The stock market fluctuates in the new year. Omicron amplifies day by day, inflation soars to 7%, and the Fed warns of raising interest rates.
The US stock market closed at 27.9% in 2021, 18.4% in 2020, and 31.5% in 2019 investments. What always accompanies a rising stock market is the prediction that the stock market will crash. The stock market always goes up and down, but it is not unreasonable for stock experts (?) to predict a crash since it has risen steadily for the past 3 years and has risen steadily over the past 12 years. At this news, ordinary investors are also anxious and afraid. I’m at a loss as to whether I should escape (?) from the stock market.
Our life itself cannot be predicted one inch ahead. The stock market is even more so. Investors are constantly trying to know what’s going on around them and how they relate to the stock market. Because they are afraid of losing their investment. Human nature seeks to find certain things, but the future is uncertain, so no matter how hard we try, we cannot find it.
All investments have risks. Economic, political, social and world conditions are constantly changing. It’s like a revolving door in a building. When one risk that affects the stock market goes out, a new one comes in. So, the simplest word for investment risk is “It’s always something.” If you anticipate the risk of something and take action, you will not only damage your valuable assets, but also your body and mind.
See stock market statistics, which can be helpful to the average investor. After the stock market has risen more than 25%, the probability that the market will rise the following year is 82% from 1950 to 71. Eight times in 10 years means that it has risen and then has risen again, with an average annual rate of return of 14%. 71 years of investment can be considered too long. From 1980 to 2020, the stock market rose 9,745% and bonds (10-year government bonds) rose 1,831%. A $10,000 investment in the stock market in 1991 has now grown to $200,000. That’s a 20-fold increase.
John Vogle, the founder of Vanguard, once said, “Time is your friend: Impulse is your enemy” when investing in the stock market. Investors should remember that even after the financial crisis, the stock market fell more than 10% 11 times and experienced a 20% drop twice. However, in the 100-year history of the stock market, there were times when the market fell and crashed, but in the end it all recovered.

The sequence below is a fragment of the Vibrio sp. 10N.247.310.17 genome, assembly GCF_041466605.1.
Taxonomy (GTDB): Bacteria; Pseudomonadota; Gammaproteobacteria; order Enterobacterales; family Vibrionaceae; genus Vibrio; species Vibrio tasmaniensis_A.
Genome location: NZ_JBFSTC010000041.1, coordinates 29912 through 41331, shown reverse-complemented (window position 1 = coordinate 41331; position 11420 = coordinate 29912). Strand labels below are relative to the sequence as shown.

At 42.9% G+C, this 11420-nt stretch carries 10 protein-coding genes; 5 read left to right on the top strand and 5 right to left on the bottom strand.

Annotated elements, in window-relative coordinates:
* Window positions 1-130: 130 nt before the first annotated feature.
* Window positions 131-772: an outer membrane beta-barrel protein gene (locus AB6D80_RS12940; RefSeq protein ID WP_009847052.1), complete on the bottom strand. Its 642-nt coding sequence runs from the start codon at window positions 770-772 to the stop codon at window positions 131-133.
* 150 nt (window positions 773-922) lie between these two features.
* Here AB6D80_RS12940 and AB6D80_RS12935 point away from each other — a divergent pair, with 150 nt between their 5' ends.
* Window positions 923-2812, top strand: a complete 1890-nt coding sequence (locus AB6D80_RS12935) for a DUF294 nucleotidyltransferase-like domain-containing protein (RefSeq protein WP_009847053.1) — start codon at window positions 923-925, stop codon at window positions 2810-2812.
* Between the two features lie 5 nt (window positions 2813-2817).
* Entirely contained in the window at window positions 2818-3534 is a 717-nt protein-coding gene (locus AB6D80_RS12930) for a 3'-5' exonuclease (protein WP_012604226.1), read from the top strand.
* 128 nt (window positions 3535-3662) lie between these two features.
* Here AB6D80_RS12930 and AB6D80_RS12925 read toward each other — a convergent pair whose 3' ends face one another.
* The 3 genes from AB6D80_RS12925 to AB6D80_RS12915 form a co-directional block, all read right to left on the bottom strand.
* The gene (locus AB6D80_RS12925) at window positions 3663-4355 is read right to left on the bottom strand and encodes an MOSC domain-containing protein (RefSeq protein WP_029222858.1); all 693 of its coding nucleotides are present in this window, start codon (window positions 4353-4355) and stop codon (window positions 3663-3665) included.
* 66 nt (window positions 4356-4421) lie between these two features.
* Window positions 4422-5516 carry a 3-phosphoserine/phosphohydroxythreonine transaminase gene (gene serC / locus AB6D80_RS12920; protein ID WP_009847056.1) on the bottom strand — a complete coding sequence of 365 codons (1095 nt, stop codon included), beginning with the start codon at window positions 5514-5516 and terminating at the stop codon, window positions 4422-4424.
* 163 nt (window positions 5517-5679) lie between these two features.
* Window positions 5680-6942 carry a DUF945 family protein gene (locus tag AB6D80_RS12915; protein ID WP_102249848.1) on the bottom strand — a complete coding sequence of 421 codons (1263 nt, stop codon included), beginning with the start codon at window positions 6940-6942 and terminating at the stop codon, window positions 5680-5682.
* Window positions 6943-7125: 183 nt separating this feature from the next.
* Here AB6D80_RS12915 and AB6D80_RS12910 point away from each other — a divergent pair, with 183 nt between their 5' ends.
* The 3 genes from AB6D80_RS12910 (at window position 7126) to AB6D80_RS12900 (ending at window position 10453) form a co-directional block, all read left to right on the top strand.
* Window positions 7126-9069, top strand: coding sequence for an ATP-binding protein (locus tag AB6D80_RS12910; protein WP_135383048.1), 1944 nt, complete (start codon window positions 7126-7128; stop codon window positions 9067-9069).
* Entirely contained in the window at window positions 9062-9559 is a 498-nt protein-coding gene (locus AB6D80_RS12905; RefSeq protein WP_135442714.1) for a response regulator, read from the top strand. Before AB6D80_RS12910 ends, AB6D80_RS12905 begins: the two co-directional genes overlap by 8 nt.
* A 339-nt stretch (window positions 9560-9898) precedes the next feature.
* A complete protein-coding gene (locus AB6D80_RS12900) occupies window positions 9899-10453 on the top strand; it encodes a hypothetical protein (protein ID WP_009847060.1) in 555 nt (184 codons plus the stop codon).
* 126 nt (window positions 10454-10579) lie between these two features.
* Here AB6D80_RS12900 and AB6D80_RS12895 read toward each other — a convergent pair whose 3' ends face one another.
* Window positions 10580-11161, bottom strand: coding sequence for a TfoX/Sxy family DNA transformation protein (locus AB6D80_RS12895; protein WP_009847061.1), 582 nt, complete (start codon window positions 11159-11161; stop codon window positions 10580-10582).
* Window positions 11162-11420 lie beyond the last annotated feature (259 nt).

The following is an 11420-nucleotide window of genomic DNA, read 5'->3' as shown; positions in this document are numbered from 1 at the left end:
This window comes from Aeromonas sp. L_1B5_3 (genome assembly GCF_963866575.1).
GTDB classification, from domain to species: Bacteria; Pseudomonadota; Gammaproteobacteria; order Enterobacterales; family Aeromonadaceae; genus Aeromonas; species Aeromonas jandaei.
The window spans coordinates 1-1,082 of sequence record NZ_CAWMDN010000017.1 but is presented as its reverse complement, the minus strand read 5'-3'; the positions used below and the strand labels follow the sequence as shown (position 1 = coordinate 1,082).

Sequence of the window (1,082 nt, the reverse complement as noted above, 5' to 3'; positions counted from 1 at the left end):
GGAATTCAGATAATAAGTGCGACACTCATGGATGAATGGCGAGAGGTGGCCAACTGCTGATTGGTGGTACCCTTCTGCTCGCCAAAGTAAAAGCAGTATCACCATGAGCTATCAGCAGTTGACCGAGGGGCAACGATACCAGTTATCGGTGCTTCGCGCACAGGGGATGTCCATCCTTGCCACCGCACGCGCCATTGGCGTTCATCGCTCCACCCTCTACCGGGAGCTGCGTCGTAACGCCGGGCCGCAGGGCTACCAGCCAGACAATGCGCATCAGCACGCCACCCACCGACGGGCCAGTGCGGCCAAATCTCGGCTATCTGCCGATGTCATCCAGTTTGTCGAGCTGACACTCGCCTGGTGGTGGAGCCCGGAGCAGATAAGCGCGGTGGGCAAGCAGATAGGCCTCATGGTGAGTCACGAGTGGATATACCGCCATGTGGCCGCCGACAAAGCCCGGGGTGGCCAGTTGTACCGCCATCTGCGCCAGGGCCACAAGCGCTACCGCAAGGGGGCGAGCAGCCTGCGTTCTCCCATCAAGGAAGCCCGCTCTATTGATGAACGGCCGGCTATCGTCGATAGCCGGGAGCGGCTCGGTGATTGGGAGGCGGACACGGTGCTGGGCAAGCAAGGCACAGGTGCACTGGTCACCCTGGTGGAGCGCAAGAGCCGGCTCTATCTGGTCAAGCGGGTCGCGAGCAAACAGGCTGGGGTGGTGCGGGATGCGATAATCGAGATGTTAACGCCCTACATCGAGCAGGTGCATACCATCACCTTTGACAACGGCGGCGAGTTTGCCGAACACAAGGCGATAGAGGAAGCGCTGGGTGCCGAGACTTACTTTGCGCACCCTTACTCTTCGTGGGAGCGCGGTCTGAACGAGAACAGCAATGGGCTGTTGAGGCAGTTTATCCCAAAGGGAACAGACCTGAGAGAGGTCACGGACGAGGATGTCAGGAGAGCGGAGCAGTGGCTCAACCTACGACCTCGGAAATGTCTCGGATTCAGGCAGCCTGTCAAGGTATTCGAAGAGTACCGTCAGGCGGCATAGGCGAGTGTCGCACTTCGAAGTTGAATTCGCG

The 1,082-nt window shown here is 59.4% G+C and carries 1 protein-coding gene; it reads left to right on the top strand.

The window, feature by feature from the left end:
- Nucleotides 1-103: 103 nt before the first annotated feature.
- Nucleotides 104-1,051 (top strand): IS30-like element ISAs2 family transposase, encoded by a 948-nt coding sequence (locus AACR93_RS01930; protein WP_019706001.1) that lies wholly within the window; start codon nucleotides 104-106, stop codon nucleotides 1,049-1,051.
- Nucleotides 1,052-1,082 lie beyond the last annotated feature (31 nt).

Investing in the stock market is always insecure due to various circumstances. However, if you invest with a long-term mind at the risk of a temporary market decline, high returns will come. This is because our human nature is dreaming of a better future than the present and working hard. A whopping 980 companies were newly established last year (2021). This is twice as much as in 2020. For this reason, the stock market as a whole is getting bigger, and only those who invest properly in the market will benefit, not speculation.
No one knows exactly when the stock market crashes and for how long. For this reason, “If you prepare for a stock market crash or invest in predicting it, you lose much more money than you would lose through the stock market crash itself.” (Peter Lynch) investment advice.
Retirement measures and living expenses after retirement are long years, not years. Economist Donald Kaberuka said: “I’m not sure if the glass is half full or half empty. My focus is on how to fill the water cup with water.” Stock market history clearly shows that investing long-term with an optimistic mind is very likely to make your money grow.
Myung-Duk Lee, Ph.D., Registered Investment Adviser (RIA)
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